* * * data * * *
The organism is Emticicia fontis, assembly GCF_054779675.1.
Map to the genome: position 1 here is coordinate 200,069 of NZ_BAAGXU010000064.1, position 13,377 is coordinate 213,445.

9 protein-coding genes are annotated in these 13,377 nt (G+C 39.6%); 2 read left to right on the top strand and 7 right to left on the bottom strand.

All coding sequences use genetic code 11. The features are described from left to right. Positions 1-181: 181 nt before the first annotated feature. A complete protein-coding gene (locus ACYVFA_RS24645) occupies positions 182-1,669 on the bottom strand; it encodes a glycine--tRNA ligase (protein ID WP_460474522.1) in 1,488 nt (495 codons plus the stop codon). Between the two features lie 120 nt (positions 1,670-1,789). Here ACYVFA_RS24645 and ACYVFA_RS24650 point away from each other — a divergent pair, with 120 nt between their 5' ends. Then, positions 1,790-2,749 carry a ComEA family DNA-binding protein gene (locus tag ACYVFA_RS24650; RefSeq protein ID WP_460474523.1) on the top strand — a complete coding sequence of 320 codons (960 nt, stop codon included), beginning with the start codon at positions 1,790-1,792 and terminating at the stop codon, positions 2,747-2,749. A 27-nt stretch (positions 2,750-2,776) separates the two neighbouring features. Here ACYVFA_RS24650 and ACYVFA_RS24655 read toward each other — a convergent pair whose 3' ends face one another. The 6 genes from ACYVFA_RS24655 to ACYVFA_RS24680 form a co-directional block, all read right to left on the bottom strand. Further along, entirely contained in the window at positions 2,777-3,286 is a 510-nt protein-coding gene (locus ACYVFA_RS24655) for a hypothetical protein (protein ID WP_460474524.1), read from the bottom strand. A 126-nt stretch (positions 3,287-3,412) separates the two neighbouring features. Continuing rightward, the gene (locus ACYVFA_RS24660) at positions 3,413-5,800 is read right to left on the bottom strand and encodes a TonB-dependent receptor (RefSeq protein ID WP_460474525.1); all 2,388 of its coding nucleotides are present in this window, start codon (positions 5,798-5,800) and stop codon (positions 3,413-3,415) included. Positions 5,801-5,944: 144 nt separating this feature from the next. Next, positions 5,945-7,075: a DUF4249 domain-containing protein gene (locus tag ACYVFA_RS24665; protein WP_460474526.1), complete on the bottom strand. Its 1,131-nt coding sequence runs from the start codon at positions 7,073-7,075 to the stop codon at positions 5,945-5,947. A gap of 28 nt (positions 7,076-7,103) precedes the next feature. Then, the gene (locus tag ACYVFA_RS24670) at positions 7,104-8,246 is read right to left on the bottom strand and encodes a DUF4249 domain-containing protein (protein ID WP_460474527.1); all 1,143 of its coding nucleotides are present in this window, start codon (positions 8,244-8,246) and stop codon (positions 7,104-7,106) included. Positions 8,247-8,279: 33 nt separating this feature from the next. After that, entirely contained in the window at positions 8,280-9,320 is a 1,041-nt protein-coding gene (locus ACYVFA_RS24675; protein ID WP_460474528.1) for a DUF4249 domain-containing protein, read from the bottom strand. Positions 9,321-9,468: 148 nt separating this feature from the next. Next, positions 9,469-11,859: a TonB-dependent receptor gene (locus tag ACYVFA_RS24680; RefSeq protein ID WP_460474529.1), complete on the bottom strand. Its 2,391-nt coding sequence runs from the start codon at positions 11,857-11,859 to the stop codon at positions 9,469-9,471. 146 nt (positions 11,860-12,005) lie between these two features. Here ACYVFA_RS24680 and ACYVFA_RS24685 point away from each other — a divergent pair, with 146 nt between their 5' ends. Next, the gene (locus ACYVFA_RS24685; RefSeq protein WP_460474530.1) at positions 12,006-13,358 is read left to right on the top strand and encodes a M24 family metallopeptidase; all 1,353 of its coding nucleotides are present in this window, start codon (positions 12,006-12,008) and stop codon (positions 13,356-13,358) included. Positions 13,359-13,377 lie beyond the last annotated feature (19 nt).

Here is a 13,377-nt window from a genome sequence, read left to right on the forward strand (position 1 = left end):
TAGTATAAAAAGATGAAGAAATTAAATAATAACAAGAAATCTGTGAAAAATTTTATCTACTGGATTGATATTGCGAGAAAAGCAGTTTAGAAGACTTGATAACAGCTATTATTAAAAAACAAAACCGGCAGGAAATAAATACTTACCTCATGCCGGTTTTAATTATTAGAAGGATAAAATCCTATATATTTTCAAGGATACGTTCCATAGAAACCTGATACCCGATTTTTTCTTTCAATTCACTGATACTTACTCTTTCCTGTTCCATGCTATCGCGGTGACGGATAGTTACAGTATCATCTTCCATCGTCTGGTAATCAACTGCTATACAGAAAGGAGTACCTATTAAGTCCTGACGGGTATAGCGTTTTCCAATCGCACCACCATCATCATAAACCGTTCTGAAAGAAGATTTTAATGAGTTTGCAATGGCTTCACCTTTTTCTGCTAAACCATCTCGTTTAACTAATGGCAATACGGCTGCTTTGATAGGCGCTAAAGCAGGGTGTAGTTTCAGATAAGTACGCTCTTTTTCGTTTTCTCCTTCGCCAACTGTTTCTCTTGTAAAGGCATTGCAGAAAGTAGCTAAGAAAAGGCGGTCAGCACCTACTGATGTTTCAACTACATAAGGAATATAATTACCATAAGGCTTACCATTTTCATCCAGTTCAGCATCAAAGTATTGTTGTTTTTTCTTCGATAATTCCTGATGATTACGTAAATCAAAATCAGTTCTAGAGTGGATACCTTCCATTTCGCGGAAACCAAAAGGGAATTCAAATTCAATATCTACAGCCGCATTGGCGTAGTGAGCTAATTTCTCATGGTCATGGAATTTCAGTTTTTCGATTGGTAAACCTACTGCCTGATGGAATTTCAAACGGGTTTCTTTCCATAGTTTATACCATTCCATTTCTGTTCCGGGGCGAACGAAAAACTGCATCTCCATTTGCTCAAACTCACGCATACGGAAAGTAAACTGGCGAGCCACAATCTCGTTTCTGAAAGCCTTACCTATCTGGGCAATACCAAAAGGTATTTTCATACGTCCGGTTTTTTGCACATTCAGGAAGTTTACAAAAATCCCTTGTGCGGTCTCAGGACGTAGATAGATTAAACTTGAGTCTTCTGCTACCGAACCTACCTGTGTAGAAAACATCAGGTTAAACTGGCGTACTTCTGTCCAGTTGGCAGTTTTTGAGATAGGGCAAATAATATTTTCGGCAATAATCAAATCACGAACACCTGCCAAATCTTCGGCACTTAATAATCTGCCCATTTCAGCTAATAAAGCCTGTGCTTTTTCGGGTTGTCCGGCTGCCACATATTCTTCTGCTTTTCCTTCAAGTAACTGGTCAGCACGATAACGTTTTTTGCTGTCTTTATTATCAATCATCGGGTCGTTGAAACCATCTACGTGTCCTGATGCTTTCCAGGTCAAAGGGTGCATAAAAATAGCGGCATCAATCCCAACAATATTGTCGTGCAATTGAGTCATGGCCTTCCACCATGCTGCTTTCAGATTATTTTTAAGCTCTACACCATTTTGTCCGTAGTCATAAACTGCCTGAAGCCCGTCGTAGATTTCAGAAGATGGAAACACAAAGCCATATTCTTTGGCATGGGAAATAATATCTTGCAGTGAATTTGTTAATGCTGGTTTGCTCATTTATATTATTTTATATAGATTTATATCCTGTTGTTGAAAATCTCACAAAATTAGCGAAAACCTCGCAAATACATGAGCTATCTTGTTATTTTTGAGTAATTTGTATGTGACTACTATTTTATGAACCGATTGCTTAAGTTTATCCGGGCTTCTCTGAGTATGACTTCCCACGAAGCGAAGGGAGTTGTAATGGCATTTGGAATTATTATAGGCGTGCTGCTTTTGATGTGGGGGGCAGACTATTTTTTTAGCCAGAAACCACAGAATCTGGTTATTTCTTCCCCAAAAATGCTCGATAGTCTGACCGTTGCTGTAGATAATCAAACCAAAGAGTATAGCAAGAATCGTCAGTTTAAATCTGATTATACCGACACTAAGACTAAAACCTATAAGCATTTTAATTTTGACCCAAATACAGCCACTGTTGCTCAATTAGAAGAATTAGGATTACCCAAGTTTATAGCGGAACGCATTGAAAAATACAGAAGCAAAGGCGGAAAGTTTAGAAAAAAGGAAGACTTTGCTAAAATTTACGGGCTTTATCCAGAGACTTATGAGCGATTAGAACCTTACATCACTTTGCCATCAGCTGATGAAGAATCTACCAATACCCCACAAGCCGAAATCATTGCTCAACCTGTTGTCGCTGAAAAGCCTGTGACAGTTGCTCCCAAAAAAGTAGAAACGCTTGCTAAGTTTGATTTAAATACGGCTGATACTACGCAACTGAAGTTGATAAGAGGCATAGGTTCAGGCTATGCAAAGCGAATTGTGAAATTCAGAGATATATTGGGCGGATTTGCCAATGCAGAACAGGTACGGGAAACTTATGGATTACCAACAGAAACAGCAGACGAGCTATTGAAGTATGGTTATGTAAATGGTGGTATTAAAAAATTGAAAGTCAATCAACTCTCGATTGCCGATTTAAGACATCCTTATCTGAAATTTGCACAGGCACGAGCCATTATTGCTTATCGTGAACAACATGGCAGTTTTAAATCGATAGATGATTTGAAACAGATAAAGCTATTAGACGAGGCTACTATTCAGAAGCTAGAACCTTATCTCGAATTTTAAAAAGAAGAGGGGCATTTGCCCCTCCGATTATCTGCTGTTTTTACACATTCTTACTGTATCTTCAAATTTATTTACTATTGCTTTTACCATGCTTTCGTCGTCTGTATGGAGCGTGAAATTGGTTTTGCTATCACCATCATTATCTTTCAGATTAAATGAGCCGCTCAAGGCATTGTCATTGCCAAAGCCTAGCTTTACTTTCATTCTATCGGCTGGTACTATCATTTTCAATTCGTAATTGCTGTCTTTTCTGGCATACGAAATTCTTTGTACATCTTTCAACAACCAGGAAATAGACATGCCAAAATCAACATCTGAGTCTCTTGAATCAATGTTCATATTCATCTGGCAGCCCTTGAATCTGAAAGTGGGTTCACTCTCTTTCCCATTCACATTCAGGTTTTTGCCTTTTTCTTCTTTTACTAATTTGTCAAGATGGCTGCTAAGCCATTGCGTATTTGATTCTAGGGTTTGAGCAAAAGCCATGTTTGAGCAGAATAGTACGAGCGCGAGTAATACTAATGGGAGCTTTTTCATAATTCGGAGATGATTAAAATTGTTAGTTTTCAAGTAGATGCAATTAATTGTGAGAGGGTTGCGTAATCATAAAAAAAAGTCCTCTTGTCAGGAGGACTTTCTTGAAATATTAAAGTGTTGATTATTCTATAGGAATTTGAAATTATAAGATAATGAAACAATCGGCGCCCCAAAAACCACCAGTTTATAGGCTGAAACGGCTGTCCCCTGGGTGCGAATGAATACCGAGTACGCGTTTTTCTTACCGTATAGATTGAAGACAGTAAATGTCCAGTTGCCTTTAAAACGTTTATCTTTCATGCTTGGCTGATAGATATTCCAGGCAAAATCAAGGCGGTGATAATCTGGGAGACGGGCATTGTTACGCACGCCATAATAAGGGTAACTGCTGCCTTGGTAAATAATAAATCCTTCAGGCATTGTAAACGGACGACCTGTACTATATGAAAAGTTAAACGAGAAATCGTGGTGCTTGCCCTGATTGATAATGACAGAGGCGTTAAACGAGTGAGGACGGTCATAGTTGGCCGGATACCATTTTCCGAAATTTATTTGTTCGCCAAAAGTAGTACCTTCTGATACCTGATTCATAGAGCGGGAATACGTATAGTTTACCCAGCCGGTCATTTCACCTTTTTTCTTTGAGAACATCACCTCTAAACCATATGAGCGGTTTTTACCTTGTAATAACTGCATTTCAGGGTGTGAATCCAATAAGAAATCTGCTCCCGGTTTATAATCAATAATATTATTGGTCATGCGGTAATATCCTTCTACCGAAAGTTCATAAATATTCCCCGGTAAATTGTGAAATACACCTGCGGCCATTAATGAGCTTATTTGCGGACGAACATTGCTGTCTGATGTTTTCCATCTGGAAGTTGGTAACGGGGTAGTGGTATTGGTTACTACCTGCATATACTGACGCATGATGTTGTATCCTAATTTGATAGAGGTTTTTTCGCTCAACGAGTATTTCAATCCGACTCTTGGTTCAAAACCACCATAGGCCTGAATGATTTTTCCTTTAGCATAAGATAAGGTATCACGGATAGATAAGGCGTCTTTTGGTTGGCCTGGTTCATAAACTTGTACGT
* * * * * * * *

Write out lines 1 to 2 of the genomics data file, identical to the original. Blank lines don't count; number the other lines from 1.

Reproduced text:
The organism is Emticicia fontis, assembly GCF_054779675.1.
Map to the genome: position 1 here is coordinate 200,069 of NZ_BAAGXU010000064.1, position 13,377 is coordinate 213,445.